King Zhao of Yan Seeks Talent-燕昭王求贤

During the Western Zhou to the Spring and Autumn and Warring States periods, Yan was a vassal state in northern China. King Kuai of Yan was its thirty-eighth monarch. In the third year of his reign, he made a shocking decision, which was to relinquish the position of the Yan monarch to Zizhi, the Chancellor. He also took back the official seals of important officials and entrusted them to Zizhi, allowing him to make appointments as he pleased. This gave Zizhi control over the military and political affairs of Yan, but Crown Prince Ping and the old nobility were greatly discontented.

In 314 BCE, the general and Crown Prince Ping of Yan revolted against Zizhi, plunging the state into chaos. Seizing the opportunity, the state of Qi invaded Yan under the pretext of quelling the rebellion, killing King Kuai and Zizhi. Yan faced the danger of being annihilated. However, Qi’s actions not only sparked resistance among the people of Yan but also attracted joint opposition from various vassal states in the Central Plains. Faced with this situation, Qi withdrew its troops from Yan. Crown Prince Ping ascended the throne, becoming the renowned King Zhao of Yan.

After restoring order, Yan, weakened by internal strife and Qi’s attacks, presented a scene of devastation: the land lay fallow, and the people suffered in poverty and hardship. King Zhao ascended the throne at the nadir of Yan’s fortunes, determined to revitalize the state and avenge Qi’s betrayal and regicide. He understood that to strengthen Yan, talent was paramount. But how could he attract talent to his side like rivers flowing into the sea? He pondered this question day and night.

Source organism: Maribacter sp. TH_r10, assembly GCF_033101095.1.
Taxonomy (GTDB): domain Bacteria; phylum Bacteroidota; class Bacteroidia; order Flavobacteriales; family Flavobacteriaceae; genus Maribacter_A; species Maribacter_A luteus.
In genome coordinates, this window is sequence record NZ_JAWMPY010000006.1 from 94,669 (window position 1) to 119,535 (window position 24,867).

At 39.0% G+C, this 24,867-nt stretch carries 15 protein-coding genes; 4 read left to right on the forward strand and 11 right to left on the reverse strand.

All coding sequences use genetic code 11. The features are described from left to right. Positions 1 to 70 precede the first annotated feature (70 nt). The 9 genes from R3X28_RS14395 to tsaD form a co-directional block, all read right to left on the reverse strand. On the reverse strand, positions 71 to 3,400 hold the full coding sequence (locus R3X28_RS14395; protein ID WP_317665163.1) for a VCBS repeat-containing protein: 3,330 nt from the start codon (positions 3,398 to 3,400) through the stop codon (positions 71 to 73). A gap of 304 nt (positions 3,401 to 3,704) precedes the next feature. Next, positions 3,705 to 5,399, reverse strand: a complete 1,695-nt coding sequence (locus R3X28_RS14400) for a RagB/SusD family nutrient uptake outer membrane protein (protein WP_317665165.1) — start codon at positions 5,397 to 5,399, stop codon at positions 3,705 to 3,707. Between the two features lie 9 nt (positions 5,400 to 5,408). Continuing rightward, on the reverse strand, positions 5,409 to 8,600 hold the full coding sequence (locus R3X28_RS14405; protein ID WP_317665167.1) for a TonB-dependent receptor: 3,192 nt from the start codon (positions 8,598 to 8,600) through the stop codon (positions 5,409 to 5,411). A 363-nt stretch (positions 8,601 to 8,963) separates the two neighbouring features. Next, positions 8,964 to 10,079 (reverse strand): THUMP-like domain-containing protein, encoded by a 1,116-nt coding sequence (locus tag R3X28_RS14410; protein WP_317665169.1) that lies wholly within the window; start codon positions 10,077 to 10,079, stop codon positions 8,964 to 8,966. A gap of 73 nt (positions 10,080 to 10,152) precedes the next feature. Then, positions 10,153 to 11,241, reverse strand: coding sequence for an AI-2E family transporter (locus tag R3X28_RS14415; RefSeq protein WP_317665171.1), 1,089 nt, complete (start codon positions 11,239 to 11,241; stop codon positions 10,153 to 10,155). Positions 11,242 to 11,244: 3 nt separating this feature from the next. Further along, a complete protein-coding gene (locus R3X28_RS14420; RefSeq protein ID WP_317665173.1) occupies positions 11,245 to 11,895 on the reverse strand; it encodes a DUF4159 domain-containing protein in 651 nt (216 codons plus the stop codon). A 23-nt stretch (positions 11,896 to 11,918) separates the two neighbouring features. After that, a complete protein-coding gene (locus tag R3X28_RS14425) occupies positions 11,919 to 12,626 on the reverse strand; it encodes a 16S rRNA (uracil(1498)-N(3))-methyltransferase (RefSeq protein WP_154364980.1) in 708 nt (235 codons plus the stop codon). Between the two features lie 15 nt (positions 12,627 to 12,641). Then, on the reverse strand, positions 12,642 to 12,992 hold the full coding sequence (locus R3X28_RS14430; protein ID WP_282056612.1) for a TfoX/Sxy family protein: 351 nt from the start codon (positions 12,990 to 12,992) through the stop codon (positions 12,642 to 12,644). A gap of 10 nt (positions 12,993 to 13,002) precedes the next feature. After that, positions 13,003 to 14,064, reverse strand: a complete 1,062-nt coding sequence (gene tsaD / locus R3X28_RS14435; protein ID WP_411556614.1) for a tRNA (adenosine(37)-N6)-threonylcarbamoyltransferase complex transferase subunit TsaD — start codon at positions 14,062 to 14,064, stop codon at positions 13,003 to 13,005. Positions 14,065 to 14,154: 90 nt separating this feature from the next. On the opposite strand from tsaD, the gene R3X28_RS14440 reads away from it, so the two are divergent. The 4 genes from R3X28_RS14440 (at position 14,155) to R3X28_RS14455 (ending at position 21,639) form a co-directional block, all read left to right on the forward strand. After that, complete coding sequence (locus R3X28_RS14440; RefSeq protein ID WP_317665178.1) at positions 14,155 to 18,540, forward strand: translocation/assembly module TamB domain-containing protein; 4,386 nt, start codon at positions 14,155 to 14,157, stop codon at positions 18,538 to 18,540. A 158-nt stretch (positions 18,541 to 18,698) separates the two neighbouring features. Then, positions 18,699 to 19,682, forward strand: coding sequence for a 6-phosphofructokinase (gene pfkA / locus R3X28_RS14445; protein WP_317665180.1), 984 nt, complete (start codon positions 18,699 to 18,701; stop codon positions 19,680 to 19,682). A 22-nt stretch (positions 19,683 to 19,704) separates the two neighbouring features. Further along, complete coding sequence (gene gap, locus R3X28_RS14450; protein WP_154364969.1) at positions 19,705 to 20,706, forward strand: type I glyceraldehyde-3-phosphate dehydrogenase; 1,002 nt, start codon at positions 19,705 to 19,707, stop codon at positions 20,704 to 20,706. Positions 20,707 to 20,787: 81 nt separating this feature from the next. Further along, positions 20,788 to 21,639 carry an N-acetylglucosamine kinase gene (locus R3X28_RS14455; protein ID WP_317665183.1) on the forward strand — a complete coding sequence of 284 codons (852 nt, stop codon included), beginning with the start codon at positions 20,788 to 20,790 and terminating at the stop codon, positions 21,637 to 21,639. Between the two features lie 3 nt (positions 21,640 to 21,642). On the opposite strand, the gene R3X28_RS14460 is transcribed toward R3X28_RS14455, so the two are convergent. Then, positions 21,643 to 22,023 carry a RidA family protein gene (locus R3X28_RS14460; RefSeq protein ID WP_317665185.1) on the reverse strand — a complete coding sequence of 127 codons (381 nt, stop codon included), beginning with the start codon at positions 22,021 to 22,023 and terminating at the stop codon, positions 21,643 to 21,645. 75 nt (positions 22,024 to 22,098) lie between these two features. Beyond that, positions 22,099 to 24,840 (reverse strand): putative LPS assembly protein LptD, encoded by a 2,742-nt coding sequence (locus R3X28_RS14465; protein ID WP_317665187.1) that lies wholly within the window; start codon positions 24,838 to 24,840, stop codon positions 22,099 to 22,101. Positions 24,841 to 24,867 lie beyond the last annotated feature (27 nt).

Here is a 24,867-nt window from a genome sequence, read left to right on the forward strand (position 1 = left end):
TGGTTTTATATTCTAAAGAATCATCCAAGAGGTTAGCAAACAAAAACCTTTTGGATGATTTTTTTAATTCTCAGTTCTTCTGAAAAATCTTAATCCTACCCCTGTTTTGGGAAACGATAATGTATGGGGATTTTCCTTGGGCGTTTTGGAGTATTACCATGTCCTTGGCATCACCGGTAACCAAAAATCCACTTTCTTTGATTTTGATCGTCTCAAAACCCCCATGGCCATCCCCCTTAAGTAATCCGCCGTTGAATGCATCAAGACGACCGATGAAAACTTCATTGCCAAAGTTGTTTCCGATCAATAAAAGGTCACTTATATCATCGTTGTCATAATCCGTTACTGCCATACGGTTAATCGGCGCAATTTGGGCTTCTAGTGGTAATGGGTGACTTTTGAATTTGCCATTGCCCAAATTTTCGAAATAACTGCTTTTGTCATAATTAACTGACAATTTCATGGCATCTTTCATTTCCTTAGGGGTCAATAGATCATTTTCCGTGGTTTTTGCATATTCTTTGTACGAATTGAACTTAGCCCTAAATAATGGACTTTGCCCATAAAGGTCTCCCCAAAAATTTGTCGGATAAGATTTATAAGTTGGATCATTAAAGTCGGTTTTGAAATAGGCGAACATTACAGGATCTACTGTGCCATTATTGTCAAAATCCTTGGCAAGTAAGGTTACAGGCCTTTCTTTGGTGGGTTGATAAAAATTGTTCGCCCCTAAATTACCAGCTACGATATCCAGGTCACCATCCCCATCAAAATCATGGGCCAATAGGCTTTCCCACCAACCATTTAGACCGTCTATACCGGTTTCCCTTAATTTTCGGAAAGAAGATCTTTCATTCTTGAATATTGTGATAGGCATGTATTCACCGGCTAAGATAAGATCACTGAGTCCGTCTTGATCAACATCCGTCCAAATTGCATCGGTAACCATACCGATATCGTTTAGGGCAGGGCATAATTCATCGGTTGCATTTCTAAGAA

Eventually, someone suggested to King Zhao to seek advice from Guo Kui, a wise old minister. King Zhao personally visited Guo Kui’s home and earnestly sought his counsel, saying, “The state of Yan is weakened, and I know that without the help of many talented individuals, we cannot revitalize Yan and redress the shame of our former monarchs. Please advise me on what to do.”

Guo Kui replied, “Treating the talented as teachers can accomplish imperial ambitions; befriending the talented can achieve the grand path of kingship. If you can employ the talented as your ministers, you can dominate the vassal states. But if you treat the talented as servants, it is a sign of impending doom for the state. As a monarch, if you can treat the talented with respect, regard yourself as their disciple, and willingly humble yourself to learn from them, those with talent will surely flock to you.”

King Zhao asked, “How should I begin?” Guo Kui pondered for a moment and then said, “Allow me to tell you a story. In ancient times, there was a monarch who loved fine horses dearly and spared no expense in acquiring them. However, after three years of searching, he still could not find a thousand-mile horse. One day, a courtier heard of a true thousand-mile horse in a distant land. He volunteered to go and purchase it with a thousand pieces of gold. The monarch agreed eagerly. The courtier traveled for three months and, upon reaching his destination, discovered that the horse had already died. But since he had come all this way, he could not return empty-handed. So, he bought the horse’s head for five hundred pieces of gold and brought it back to report. When the monarch saw the horse’s head, he was furious and scolded him, saying, ‘I wanted a living horse, but you bring me the head of a dead one, and you even wasted five hundred pieces of gold!’ The courtier calmly replied, ‘Everyone in the world knows that if you are willing to pay five hundred gold pieces for the head of a dead horse, wouldn’t they eagerly bring you good horses?’ The monarch was speechless, half-believing and half-doubting. But within a year, three thousand-mile horses were brought to him.”